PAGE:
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BEVERLY HILLS — At the height of Giorgio Beverly Hills, in 1981, when the Rodeo Drive store rang up $6 million in sales a year, Fred and Gale Hayman spent six months and $260,000 to turn a parking lot into an unparalleled party hosted by Merv Griffin under a big top flown in from Oregon that had nearly everything, including catering from five premier Los Angeles restaurants, cheerleaders and a marching band, for the launch of the store’s signature scent — which would soon go on to hit $100 million in sales.
The scent was heady and so was Rodeo Drive in those days, driven onto the world’s stage by Hayman’s marketing wizardry, as is documented in Rose Apodaca’s book, “Fred Hayman — The Extraordinary Difference: The Story of Rodeo Drive, Hollywood Glamour and the Showman Who Sold It All,” which begins by recounting the famous fragrance fete. Coupled with being honored with the Rodeo Drive Walk of Style award last May, which he helped to create, Hayman has received much appreciation this year, sometimes uncomfortably for the man referred to as the Godfather of Rodeo Drive, or Mr. Rodeo Drive.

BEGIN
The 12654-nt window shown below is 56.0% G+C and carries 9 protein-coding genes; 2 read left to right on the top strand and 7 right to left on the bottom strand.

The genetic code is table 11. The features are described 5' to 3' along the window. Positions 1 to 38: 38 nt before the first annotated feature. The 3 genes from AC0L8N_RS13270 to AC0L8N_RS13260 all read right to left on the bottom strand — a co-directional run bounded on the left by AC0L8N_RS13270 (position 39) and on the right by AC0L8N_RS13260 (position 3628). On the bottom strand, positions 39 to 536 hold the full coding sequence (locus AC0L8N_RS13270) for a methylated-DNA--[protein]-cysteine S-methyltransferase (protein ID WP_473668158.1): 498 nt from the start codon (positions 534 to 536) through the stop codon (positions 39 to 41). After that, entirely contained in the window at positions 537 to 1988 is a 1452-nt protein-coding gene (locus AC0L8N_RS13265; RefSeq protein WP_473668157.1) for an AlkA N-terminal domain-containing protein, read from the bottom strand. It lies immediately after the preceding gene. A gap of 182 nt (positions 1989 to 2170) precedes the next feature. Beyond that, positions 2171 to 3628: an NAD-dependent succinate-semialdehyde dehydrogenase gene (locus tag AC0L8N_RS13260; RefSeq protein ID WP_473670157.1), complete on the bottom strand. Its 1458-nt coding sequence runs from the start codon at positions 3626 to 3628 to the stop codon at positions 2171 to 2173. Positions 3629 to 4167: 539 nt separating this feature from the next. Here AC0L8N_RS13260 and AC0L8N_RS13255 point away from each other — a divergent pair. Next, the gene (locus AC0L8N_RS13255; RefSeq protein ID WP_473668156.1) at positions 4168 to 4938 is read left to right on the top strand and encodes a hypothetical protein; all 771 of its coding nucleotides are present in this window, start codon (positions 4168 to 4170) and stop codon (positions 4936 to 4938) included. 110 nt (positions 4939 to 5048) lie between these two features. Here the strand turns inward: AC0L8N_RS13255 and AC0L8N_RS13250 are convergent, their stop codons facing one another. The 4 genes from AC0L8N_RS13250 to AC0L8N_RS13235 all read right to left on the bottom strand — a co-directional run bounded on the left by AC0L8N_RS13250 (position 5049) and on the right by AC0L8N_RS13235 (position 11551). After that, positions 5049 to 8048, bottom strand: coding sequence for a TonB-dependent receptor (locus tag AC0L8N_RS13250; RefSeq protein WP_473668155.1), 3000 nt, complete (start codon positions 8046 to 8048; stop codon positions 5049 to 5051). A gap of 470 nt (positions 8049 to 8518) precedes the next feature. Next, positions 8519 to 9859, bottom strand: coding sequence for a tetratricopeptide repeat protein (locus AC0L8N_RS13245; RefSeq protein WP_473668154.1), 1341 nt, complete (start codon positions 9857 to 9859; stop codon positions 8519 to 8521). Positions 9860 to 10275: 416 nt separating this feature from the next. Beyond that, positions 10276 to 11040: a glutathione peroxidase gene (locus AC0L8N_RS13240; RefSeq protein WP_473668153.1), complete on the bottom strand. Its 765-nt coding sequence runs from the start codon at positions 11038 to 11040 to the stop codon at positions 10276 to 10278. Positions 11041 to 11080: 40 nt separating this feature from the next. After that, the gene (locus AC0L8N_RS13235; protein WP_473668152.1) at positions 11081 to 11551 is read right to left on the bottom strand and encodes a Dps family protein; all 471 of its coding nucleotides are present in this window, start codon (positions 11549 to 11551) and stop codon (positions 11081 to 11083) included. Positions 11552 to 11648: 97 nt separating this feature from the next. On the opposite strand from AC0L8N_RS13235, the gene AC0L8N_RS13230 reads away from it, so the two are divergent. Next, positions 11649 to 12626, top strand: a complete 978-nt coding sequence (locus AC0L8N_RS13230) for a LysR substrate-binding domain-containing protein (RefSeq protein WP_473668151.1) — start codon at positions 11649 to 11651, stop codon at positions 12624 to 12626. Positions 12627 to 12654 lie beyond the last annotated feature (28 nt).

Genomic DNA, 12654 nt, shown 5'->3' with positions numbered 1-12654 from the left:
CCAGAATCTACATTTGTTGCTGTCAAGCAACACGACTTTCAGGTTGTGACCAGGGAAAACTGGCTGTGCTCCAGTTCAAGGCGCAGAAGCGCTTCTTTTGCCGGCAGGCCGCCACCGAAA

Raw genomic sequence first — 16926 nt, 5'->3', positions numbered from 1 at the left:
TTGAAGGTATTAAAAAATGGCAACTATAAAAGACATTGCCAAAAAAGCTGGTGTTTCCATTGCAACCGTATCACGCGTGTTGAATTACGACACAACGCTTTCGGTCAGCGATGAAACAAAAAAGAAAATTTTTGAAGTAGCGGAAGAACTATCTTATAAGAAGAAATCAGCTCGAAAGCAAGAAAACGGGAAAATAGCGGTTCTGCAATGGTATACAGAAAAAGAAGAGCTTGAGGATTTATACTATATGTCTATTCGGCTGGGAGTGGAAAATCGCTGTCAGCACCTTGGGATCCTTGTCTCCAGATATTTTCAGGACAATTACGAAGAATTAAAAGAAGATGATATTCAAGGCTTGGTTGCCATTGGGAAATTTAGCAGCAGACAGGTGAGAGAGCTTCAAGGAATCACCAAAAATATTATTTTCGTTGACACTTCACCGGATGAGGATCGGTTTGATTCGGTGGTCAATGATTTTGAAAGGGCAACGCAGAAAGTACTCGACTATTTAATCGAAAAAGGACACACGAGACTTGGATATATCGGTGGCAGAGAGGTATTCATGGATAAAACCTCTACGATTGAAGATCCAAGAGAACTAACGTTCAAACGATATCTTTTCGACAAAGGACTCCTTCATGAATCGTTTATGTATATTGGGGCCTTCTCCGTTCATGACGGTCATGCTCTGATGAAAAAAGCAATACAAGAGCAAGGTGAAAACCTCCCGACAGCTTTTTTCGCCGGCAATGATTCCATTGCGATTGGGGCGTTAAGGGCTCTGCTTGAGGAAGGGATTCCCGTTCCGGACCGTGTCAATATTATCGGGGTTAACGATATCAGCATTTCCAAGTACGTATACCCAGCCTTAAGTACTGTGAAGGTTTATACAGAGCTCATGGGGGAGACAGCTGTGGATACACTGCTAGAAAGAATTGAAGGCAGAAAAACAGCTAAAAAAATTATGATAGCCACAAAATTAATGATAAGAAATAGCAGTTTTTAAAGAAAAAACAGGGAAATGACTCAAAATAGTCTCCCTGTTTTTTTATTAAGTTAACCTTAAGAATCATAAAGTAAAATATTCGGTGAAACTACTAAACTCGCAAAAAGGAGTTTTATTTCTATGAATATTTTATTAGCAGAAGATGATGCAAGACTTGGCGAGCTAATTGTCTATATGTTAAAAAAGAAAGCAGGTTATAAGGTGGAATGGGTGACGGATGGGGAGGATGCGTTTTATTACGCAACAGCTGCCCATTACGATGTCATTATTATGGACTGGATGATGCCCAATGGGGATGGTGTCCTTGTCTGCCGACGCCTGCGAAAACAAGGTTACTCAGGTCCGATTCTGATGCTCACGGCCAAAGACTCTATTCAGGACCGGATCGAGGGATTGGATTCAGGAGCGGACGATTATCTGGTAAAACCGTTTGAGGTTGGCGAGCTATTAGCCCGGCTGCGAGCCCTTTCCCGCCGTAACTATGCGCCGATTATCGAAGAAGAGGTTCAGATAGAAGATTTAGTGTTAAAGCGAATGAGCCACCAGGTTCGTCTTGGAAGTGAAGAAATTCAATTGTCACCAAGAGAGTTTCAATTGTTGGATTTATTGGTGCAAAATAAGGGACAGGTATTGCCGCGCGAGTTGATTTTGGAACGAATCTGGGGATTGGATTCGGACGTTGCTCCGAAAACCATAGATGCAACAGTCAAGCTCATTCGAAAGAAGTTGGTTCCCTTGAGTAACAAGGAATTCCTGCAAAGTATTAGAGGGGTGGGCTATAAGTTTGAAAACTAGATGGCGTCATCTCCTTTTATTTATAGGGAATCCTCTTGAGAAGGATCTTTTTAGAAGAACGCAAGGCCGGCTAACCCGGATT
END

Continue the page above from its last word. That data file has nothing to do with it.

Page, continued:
“That’s bulls–t,” Hayman, 86, says of the titles, sitting in his office on Canon Drive in Beverly Hills, which pays tribute to Giorgio Beverly Hills with a replica of the storefront on the exterior of its ground floor. “If it wasn’t done by me, it would have been done by I don’t know who. It’s not what I would ever say.” With a large dose of tongue-in-cheek self-deprecation, he adds, “It is certainly lovely to be so old and successful.”
Certainly, Hayman wasn’t entirely alone in shaping Rodeo Drive’s rise. He had contemporaries with Rodeo Drive stores who played roles, notably Herb Fink of Theodore; Jerry Magnin, the department store progeny responsible for Ralph Lauren and a namesake store on the street; the late Richard Carroll of Carroll & Co.; David Orgell of the eponymous jewelry and gifts store bought by the Soltani family in 1989 after Orgell’s death in 1987 and moved around two years ago to the Two Rodeo complex, and two who passed away earlier this year: Guy Greengard of Mr. Guy and Bijan Pakzad of Bijan, the sole vestige of independent ownership from Rodeo Drive’s formative years still at its original address.